Classic Airframes 1/48 Defiant NF.II
|REVIEWER:||Scott Van Aken|
|NOTES:||Multimedia kit with resin parts.|
As many of you already know, the Boulton Paul Defiant was a test of the idea of a 'turret fighter' whose offensive armament was located in a powered turret. The theory was that this would make for a much more effective aircraft, especially against bombers, as the guns would be free to fire on whatever enemy plane was around and not just the one in front. When first set upon by the Luftwaffe, the result was a lot of German planes knocked out of the skies. They just weren't expecting to be fired upon when sneaking up from the rear. After a few similar events, the Germans got wise and it was all over for the Defiant as a day fighter for they just weren't up to the task when set upon by an enemy who knew what to expect. The plane was just too slow and not maneuverable enough to cope. When attacking bombers, it needed escort so what was the point.
It was decided that perhaps it would make for a good night fighter. No worries about marauding 109s and by that time major part of the Battle for Britain was over and the Germans has switched to a night bombing campaign so why not put the Defiant to some use. Defiant I airframes equipped with an early AI Mk IV radar system were sent into the night skies. While not exactly the outstanding success that all had hoped, it did achieve a modicum of success with the first kill being in December of 1940.
Meanwhile, the more powerful Defiant II with a Merlin XX in place of the earlier Merlin III was coming off the production lines. Though the Defiant was a hopeless day fighter, the thought was that it was better to have an inadequate aircraft rather than none at all so production continued. The Mk II had a larger lower cowl intake, a larger radiator and a larger fin/rudder. Those used for night fighting were originally outfitted with the AI. Mk IV radar but soon switched to the improved AI Mk. VI. Eventually the Defiant was removed from all night fighting duties by the coming of the Beaufighter and Mosquito to handle that task. However, the NF Defiants were the among the first and helped to develop tactics and train crews who were much more successful in later years.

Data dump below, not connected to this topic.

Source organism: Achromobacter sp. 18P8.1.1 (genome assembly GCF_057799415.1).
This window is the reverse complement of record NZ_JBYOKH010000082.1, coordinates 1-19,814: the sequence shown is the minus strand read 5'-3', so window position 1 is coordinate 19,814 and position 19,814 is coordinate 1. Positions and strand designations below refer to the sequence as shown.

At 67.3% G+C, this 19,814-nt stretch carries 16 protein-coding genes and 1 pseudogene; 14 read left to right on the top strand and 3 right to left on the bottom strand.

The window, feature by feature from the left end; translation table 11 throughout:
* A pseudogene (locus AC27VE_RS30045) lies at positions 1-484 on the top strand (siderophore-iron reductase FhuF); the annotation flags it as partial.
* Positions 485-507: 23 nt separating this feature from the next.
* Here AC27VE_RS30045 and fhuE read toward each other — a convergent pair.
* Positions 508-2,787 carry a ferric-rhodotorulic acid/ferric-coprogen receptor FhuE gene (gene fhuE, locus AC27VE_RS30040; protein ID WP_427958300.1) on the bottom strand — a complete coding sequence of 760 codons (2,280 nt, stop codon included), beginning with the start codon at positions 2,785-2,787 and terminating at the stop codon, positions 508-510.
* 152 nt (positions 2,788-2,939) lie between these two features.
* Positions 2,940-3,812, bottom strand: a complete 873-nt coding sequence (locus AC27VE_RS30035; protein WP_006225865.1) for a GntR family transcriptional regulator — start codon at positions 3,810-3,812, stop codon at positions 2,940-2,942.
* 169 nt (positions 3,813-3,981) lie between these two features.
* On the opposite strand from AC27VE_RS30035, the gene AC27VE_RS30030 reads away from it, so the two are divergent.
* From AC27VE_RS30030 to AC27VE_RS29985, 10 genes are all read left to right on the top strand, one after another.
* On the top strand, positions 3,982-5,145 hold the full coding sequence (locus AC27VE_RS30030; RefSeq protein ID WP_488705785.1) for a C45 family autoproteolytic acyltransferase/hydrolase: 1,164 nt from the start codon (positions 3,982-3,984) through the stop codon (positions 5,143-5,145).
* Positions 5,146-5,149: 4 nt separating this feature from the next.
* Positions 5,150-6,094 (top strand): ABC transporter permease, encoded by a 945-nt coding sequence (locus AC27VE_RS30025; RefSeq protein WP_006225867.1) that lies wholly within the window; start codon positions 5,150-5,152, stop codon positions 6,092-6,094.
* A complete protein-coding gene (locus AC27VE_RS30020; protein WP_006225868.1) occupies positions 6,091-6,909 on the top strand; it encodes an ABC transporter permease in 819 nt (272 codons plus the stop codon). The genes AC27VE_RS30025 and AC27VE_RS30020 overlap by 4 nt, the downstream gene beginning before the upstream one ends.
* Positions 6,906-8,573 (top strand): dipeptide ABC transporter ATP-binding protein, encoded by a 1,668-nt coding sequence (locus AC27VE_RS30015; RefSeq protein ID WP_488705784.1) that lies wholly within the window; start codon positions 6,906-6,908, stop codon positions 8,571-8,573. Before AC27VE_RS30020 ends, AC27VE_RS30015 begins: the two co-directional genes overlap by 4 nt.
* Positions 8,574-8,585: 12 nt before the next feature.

Please visit the preview for a description of what is in the kit.
With kits that include resin parts, the first thing I do is to get all the major resin pieces together and remove the resin mold sprues. This gets what is probably the most tedious part of the construction out of the way. I usually wait on the smaller resin bits until I need them as it keeps me from having them disappear (the carpet gnomes are much more attracted to loose parts than those on sprues).
Once I had sawn free the wheel wells, cockpit, instrument panel, seats and side panels, I started into a bit of assembly by gluing together the wheels and the tail plane inserts. Then I glued the seat and control stick to the cockpit floor. I didn't see anything that would be a mounting point for the control stick so once the seat was in place, I selected a spot and glued in the control. Then it was time to test fit the interior bits. The side panels are shown in the instructions as going the length of the cockpit, but the actual parts are only about 2/3rds of that length, making proper positioning a bit of a quandary. Rather than screw things up, I'll paint all the bits and then when it comes time to actual installation, make up my mind on where things go. It isn't as big a problem as one would think as the main interior can be properly situated by aligning the back of the turret housing.
Meanwhile, the gunner's floor and the upper rear section were glued in place. Test fitting the fuselage halves showed that the floor is too narrow to fit between the two mounting areas in the fuselage so I glued one side in place and got it as flat as I could. This part will nearly disappear once the turret is installed. I also glued the wheel wells in place. The left well fit beautifully, but the right one is a tad short (or the opening isn't the exact same size). Super glue was used in this case. I also glued on one of the wings just to see how well it fit and the fit is really quite good. No need to sand on the well to get it to fit. At this time I did a bit of preliminary painting by painting the cockpit section, wheel wells and inside gear doors with RAF Interior Green. The rear gunners section is supposed to be matte black-grey so I uses Floquil's weathered black for this section. As a note, the instructions state that the wheel wells could be either Interior Green, Aluminum or the underside color, so there are a number of options in this regard.